I began at RAP in the Acquisitions department, reading through the slush pile. It was very informative. Only a small percentage of submissions are picked up for publication. Learning which manuscripts were and weren’t projects that would be a good fit for our publishing house, and why, was a big step toward better understanding the tools an editor employs to raise a manuscript’s storytelling to publication standard. I love to read, and I want to enjoy my time inside someone else’s world. My knack for not only seeing weak spots and suggesting fixes, but seeing what isn’t even there yet, helps me help authors tell the best stories they can.
What happens after you first receive a manuscript?
I create a notes page for that specific manuscript from our handy dandy content editing template, which is formatted to address all the major storytelling elements. I consider and comment on the overall health of those elements, even if my report simply states that the author is very good with pacing, or tone, or character arc, and needs no major edits in that area. Reassurance is a good thing–authors need to know what their strong areas are as well as which parts of their storytelling need improvement. Checking the notes page before I begin ensures that I keep all the elements of storytelling in the back of my mind as I read the manuscript, so I can better give the author an accurate assessment of their manuscript’s status and recommend targeted improvements during the editing process.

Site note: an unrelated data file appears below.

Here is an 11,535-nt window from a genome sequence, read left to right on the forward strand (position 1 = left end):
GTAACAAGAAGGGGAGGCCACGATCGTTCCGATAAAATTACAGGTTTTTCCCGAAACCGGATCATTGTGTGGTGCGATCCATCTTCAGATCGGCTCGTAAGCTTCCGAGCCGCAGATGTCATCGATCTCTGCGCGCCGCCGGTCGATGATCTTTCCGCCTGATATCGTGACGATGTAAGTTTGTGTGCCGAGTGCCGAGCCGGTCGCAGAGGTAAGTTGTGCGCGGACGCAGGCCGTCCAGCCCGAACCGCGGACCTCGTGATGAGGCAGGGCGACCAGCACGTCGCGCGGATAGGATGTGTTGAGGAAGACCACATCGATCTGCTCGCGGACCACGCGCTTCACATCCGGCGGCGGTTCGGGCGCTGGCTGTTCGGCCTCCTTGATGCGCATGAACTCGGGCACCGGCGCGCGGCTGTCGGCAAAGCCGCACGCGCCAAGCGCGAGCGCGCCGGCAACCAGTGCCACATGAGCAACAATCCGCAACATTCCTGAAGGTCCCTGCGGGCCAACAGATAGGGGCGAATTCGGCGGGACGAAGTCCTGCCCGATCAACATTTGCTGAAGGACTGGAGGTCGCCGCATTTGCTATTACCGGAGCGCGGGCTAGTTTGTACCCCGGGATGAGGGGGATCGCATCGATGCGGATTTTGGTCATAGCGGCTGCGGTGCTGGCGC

Do you have any suggestions for authors to facilitate the editing process either on their end or yours?